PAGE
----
7. [...] P.S. Tune in next week when I’ll teach the dirty little secret for dealing with a bad boss. [...]

  8. Pretty nice post. I just stumbled upon your weblog and wanted to mention that I’ve truly loved surfing around your weblog posts. After all I will be subscribing on your feed and I hope you write again very soon!

  9. Usually I do not learn article on blogs, but I wish to say that this write-up very compelled me to take a look at and do so! Your writing style has been amazed me. Thanks, quite great post.

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  11. Kindness says:

    I’ve been doing this for over 2yrs n yes it does help. Question: I’m now in a position where I have multiple bosses who don’t like to take responsibility for anything unless something goes right. When items fall through the cracks it then is always my fault because its “my job” to run the statewide campaign alone w no support or management input. It’s hard to stay nice when one boss says its your fault n his boss says its their fault… I find myself in a loosing situation in all directions n it’s very hard to remain kind n positive when being squeezed on all sides. Suggestions? Advise?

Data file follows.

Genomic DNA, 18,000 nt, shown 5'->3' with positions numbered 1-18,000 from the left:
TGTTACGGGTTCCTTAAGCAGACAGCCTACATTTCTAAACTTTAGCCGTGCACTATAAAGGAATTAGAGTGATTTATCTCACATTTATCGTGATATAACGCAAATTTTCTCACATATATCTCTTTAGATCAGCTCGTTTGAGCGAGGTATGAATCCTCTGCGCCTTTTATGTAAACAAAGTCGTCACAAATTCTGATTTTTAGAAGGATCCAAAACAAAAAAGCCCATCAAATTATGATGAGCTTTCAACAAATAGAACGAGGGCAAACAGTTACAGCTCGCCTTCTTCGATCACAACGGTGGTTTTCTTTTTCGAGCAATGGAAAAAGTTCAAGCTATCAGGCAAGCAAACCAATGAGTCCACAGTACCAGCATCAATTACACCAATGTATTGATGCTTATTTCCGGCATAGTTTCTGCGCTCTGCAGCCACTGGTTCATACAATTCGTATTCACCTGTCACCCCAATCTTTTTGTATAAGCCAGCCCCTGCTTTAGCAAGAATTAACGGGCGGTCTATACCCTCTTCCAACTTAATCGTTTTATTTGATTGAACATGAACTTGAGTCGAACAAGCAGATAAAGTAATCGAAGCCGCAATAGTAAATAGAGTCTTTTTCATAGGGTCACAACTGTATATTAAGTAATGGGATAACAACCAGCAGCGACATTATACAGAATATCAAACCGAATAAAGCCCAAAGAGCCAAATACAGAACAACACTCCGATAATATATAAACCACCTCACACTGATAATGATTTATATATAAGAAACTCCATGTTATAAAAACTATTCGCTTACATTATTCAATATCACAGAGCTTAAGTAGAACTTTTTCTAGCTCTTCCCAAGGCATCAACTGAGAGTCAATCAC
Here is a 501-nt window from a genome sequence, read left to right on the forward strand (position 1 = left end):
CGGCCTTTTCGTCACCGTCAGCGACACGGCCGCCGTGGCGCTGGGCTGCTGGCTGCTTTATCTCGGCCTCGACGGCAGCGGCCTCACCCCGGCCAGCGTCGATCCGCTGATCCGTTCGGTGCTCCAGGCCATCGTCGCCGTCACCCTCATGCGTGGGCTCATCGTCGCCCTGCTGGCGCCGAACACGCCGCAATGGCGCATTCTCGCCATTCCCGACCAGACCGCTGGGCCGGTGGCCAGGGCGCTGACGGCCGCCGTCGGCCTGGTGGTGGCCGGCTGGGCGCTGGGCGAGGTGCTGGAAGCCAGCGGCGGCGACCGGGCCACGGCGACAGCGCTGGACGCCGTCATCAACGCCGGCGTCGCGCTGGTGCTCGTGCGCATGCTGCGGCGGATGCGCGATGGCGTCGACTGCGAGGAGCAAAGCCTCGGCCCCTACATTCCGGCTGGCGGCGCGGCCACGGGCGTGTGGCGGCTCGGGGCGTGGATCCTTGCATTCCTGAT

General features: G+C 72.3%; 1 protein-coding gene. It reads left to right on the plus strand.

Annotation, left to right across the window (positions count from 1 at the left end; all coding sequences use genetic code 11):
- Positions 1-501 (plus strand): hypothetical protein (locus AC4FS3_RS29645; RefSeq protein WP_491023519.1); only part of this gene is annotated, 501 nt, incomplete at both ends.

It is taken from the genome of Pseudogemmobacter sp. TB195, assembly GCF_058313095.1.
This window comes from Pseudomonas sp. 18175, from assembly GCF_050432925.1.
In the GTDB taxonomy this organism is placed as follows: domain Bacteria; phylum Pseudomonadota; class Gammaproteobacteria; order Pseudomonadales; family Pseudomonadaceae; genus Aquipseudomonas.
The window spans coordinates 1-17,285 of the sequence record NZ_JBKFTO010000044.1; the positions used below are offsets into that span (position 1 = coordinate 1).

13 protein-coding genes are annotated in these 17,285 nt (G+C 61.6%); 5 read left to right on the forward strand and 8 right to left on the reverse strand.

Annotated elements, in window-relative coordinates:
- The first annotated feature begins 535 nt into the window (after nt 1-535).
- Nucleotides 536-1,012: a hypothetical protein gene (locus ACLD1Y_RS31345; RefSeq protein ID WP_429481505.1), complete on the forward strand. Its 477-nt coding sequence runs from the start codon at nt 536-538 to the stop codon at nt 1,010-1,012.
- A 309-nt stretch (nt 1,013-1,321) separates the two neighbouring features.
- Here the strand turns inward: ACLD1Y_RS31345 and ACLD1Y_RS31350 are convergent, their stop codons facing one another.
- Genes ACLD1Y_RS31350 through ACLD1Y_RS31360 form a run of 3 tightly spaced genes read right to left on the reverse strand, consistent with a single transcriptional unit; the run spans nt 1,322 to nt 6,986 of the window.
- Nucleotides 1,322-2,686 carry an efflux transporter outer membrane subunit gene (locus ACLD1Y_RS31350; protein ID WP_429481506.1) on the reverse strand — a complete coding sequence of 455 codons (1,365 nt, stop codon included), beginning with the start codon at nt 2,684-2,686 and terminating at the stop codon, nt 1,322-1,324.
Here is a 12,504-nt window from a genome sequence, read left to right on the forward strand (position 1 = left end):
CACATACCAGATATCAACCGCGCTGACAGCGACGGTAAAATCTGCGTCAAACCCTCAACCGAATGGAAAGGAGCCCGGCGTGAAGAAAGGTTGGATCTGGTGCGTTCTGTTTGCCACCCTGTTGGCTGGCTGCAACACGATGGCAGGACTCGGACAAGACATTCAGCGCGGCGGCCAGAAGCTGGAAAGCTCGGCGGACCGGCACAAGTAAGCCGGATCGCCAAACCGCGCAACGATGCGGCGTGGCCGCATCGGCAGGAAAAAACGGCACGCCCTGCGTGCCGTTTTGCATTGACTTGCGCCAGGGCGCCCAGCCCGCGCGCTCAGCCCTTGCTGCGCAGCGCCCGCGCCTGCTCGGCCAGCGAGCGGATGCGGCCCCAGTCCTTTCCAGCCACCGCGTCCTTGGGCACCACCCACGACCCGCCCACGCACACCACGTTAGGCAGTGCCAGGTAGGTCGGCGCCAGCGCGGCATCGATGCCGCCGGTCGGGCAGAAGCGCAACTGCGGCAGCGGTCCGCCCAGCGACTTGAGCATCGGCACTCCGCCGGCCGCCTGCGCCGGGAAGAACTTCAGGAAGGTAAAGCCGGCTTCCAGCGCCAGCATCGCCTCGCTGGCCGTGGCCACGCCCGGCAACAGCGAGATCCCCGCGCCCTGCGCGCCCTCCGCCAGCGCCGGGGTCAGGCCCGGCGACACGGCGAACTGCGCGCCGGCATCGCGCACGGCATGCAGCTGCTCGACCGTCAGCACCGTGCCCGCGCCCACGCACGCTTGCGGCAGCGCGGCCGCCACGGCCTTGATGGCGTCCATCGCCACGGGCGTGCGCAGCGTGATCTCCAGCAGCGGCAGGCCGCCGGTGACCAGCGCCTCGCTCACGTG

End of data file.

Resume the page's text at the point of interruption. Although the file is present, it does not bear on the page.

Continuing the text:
• Michelle McQuaid says:

      Wow that sounds hard. I can imagine how that wears you down after a while. Unfortunately you can’t control what either boss is doing, only your responses to them. If this is an ongoing pattern it would be worth sitting down with the boss you find most approachable and having a conversation about what’s happening, how it’s impacting your work and a win-win way of resolving it. Don’t place blame and try to keep the conversation light so your tackling the problem not the person (check this article out for some more tips). If you don’t feel you could have this kind of conversation with either boss then it’s probably time to get about what you’re putting up with at work and think about what other options exist to move away from people who think it’s okay to treat you like this.

  12. Leona says:

    Kindness works with healthy adjusted people. It does not work with emotionally abusive bosses. If anything kindness is seen as weakness by those very toxic dominating types. I am concerned that one strategy is suggested for all types of bosses. Truly there are some you need to get away from and “nice” is not going to help you at all. Perhaps you could clarify for people when it really is time to leave as opposed to changing your own behaviour in the hopes of influencing the boss.

  13. [...] One of the most important ways to avoid a bad boss is to find a job (or switch to one) with the right fit for you. But, if you’re stuck with a boss from you know where, McQuaid recommends kindness. [...]

  14. [...] improve your well-being at work where’s the best place to start?  For example, should you be performing random acts of kindness, focusing on using your strengths or putting more more jolts of joy into your [...]